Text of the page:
23 March 2021

His Visitor Was Dead...

Friends of Stephen P. Tallman began arriving at the foot of Liberty Street before 9 a.m. on the morning of June 25th, 1897. As they waited for the Central Railroad of New Jersey ferry that would take them across the Hudson to Jersey City, they spoke to each other about their friend's tragic passing. 

The Central Railroad of New Jersey Ferry Terminal, NYC
circa 1900

Tallman was an attorney working in the railroad business. He was also an inventor who held several patents around stock car improvements, and an entrepreneur who turned some of those inventions into businesses of their own.

Tallman's automatic brake - 
illustration from the September 28, 1883, Science Magazine

One of his first successful enterprises was the Tallman Automatic Car Brake Company which was incorporated in 1881 with a capital stock of $2 million. In later years he took his expertise to the Burton Stock Car Company. Lately, he had retired to Flagtown where he purchased a stock farm.

Illustration from the July 1897
Official Railway Equipment Guide

Tallman's friends must have been shocked when they picked up their daily newspaper on March 8, 1897. The Sun, The Telegram, The Herald - they all carried headlines such as the one below. On the morning of the previous day, Tallman was cleaning a double-barreled shotgun at his farm when some mishap caused the firearm to discharge directly into his hands. The newspapers reported that Tallman was known for his cool reserve - which he displayed by walking calmly to his bathroom and placing his arms in a bowl of water.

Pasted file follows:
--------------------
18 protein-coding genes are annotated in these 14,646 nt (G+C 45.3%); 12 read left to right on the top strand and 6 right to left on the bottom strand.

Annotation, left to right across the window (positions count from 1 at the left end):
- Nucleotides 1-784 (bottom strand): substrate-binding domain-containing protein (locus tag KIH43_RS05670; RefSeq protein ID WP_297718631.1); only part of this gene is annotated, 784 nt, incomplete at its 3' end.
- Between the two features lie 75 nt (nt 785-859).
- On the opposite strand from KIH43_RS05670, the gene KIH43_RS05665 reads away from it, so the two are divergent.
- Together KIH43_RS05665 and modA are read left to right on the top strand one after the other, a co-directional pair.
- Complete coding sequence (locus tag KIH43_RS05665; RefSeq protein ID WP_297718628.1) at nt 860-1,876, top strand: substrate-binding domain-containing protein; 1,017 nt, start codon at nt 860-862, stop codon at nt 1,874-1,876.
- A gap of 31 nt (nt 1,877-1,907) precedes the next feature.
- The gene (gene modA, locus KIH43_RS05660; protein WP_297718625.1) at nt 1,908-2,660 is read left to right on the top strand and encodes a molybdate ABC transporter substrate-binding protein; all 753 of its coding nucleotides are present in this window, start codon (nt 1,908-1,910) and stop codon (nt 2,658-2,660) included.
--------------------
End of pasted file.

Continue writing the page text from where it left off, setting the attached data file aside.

8 March 1897 New York Evening Telegram

He called out for his farm manager James Painter. When Painter got to the house, he removed his hands from the water, held them out, and said, "Jimmy, please cut off these fingers for me." After Painter removed four of the most mangled fingers, he harnessed the fastest horse on the place and they drove the seven miles to Somerville over the rough country roads. 

Office of Dr. William J. Swinton, Main Street, Somerville,
circa 1891

By the time they reached Main Street the men and the wagon were covered in mud and blood - shocking the townsfolk who were on their way to church. They pulled up at the office of Dr. W. J. Swinton - an ear and eye specialist who Tallman was acquainted with when Swinton was a physician for the Jersey Central Railroad. Swinton did what he could with what he had to work with - it was reported that Tallman left the office that day in a cheerful mood, but missing half his fingers.

Tallman's New York friends were certainly relieved. And that would have been the end of the story if real estate broker William Tunis had not decided to pay Tallman a visit at his farm some week after the incident. As Tunis and his driver approached the Tallman farm, Tunis asked for the carriage to be stopped so he could look around. When he stepped down, he collapsed from a massive heart attack. The driver put him back in the carriage and drove with all speed up to the farmhouse. 

7 June 1897 New York Sun

Tallman had been sitting on the porch with Dr. Swinton. When they saw the agitated state of the driver, Swinton ran out to meet them and found that Tunis was dead. This was such a shock to Tallman that he immediately collapsed and died two weeks later.

Flagtown Station

The New York friends changed trains at Somerville and were met by carriages at the Flagtown Station to take them out to the farm for the funeral. Stephen P. Tallman was reported to be 61 years old.

No comments:

Post a Comment